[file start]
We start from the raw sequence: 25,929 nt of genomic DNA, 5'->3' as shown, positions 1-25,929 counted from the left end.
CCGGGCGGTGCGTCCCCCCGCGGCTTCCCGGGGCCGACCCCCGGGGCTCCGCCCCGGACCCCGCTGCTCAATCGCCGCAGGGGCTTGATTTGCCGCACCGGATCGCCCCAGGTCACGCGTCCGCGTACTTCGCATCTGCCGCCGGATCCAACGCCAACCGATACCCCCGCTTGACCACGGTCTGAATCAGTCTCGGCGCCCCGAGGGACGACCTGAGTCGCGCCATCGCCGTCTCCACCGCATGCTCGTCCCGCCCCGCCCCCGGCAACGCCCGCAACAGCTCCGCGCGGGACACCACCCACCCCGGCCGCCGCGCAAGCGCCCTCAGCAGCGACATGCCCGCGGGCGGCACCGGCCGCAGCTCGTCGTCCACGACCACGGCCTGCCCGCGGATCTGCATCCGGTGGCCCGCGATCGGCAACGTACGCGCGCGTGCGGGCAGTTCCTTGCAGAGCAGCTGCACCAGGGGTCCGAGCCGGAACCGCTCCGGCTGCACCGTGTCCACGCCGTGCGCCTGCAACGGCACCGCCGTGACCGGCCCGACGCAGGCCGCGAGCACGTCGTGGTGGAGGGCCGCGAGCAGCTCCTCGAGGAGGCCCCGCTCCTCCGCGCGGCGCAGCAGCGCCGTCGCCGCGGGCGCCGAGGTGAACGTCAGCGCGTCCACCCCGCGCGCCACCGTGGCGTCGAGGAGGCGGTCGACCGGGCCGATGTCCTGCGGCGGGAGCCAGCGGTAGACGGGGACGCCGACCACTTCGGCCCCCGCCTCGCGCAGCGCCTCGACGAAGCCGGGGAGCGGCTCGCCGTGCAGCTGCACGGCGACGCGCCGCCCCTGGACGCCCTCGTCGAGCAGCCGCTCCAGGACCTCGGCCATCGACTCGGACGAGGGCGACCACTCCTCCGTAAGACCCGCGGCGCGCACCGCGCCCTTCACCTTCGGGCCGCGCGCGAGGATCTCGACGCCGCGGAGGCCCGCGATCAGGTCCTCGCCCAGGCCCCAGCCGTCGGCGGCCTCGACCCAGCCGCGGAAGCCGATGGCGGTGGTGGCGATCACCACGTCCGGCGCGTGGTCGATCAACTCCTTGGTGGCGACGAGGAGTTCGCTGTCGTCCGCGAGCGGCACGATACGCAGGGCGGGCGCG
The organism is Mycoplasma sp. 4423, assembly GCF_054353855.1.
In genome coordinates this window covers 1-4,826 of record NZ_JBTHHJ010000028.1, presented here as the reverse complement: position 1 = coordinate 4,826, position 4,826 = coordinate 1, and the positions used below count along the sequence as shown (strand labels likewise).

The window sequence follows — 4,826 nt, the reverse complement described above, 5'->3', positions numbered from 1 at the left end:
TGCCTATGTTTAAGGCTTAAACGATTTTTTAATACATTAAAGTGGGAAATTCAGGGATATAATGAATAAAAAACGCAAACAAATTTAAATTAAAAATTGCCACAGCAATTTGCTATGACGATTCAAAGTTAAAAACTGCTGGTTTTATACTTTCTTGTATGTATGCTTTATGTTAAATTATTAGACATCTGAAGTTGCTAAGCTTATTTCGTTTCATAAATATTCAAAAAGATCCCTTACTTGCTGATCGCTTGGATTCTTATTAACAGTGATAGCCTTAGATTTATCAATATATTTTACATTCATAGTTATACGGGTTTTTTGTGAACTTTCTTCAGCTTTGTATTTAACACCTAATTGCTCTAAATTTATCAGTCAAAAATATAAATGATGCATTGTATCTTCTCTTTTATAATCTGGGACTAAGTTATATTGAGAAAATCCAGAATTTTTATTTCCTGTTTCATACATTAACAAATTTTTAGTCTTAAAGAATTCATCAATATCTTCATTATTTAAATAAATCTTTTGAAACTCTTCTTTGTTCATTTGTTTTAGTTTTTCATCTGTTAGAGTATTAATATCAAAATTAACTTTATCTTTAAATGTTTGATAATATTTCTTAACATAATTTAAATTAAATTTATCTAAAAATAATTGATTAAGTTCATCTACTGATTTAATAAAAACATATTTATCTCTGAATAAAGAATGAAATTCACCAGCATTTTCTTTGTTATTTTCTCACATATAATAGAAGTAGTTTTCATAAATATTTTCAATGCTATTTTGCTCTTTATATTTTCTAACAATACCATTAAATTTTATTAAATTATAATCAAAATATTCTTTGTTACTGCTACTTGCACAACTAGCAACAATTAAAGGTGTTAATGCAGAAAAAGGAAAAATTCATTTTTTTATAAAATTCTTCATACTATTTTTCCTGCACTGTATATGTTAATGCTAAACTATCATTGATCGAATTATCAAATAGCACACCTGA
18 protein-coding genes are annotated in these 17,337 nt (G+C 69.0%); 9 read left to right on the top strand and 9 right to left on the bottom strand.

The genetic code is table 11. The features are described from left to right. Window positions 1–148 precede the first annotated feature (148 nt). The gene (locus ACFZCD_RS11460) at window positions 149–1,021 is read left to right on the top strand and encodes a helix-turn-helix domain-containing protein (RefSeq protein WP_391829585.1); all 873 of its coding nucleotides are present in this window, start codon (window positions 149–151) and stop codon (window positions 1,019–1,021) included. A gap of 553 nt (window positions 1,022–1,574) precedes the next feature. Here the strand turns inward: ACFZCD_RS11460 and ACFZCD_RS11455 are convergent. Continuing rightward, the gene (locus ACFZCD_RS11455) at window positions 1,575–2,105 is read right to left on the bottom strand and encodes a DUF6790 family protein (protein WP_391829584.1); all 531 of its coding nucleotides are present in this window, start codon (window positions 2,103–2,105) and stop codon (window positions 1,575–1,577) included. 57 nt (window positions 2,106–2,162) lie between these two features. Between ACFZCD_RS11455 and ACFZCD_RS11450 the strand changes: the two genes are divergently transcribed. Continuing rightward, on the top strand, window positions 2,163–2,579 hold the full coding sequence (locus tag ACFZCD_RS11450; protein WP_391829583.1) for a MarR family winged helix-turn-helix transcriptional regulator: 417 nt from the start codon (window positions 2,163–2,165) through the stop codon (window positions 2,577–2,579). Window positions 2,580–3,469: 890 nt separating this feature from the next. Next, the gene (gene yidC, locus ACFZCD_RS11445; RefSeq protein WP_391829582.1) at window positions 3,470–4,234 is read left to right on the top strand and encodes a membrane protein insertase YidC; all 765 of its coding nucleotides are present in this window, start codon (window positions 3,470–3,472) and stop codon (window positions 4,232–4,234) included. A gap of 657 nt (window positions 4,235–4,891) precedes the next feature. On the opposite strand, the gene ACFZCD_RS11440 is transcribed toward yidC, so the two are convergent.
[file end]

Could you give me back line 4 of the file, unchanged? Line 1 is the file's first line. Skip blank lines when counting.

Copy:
In genome coordinates this window covers 1-4,826 of record NZ_JBTHHJ010000028.1, presented here as the reverse complement: position 1 = coordinate 4,826, position 4,826 = coordinate 1, and the positions used below count along the sequence as shown (strand labels likewise).